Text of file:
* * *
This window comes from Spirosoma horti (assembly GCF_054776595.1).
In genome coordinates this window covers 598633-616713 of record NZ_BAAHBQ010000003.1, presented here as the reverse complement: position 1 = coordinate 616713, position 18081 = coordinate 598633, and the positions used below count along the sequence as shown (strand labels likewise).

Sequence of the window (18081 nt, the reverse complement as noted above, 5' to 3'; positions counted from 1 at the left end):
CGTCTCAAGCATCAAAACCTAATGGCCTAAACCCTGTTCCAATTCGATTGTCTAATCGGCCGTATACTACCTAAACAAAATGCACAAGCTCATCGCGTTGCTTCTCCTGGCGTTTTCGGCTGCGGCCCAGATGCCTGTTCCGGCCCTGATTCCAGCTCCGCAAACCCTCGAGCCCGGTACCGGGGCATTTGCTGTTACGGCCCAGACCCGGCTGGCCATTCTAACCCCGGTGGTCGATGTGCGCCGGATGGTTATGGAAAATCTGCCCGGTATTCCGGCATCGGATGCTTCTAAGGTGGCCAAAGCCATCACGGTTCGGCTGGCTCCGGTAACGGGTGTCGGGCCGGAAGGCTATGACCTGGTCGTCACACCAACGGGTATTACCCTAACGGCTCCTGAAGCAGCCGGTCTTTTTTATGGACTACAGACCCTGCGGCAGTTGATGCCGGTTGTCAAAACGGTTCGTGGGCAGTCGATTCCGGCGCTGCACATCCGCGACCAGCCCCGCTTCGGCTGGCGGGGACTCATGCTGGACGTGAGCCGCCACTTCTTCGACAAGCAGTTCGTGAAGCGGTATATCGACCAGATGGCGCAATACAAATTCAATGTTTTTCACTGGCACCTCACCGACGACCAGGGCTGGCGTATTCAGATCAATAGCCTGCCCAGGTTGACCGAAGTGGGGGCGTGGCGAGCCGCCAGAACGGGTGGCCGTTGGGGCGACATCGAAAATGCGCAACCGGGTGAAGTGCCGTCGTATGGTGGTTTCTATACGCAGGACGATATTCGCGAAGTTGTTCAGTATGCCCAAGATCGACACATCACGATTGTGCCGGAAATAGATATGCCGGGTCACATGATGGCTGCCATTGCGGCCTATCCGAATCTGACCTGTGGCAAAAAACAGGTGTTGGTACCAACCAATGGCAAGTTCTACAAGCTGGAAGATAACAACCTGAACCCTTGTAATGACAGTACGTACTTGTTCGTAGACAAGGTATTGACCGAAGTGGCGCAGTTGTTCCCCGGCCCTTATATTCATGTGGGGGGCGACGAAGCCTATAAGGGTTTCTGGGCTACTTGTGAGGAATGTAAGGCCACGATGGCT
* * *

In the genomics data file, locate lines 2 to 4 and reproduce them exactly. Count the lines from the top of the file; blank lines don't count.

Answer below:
In genome coordinates this window covers 598633-616713 of record NZ_BAAHBQ010000003.1, presented here as the reverse complement: position 1 = coordinate 616713, position 18081 = coordinate 598633, and the positions used below count along the sequence as shown (strand labels likewise).

Sequence of the window (18081 nt, the reverse complement as noted above, 5' to 3'; positions counted from 1 at the left end):
CGTCTCAAGCATCAAAACCTAATGGCCTAAACCCTGTTCCAATTCGATTGTCTAATCGGCCGTATACTACCTAAACAAAATGCACAAGCTCATCGCGTTGCTTCTCCTGGCGTTTTCGGCTGCGGCCCAGATGCCTGTTCCGGCCCTGATTCCAGCTCCGCAAACCCTCGAGCCCGGTACCGGGGCATTTGCTGTTACGGCCCAGACCCGGCTGGCCATTCTAACCCCGGTGGTCGATGTGCGCCGGATGGTTATGGAAAATCTGCCCGGTATTCCGGCATCGGATGCTTCTAAGGTGGCCAAAGCCATCACGGTTCGGCTGGCTCCGGTAACGGGTGTCGGGCCGGAAGGCTATGACCTGGTCGTCACACCAACGGGTATTACCCTAACGGCTCCTGAAGCAGCCGGTCTTTTTTATGGACTACAGACCCTGCGGCAGTTGATGCCGGTTGTCAAAACGGTTCGTGGGCAGTCGATTCCGGCGCTGCACATCCGCGACCAGCCCCGCTTCGGCTGGCGGGGACTCATGCTGGACGTGAGCCGCCACTTCTTCGACAAGCAGTTCGTGAAGCGGTATATCGACCAGATGGCGCAATACAAATTCAATGTTTTTCACTGGCACCTCACCGACGACCAGGGCTGGCGTATTCAGATCAATAGCCTGCCCAGGTTGACCGAAGTGGGGGCGTGGCGAGCCGCCAGAACGGGTGGCCGTTGGGGCGACATCGAAAATGCGCAACCGGGTGAAGTGCCGTCGTATGGTGGTTTCTATACGCAGGACGATATTCGCGAAGTTGTTCAGTATGCCCAAGATCGACACATCACGATTGTGCCGGAAATAGATATGCCGGGTCACATGATGGCTGCCATTGCGGCCTATCCGAATCTGACCTGTGGCAAAAAACAGGTGTTGGTACCAACCAATGGCAAGTTCTACAAGCTGGAAGATAACAACCTGAACCCTTGTAATGACAGTACGTACTTGTTCGTAGACAAGGTATTGACCGAAGTGGCGCAGTTGTTCCCCGGCCCTTATATTCATGTGGGGGGCGACGAAGCCTATAAGGGTTTCTGGGCTACTTGTGAGGAATGTAAGGCCACGATGGCT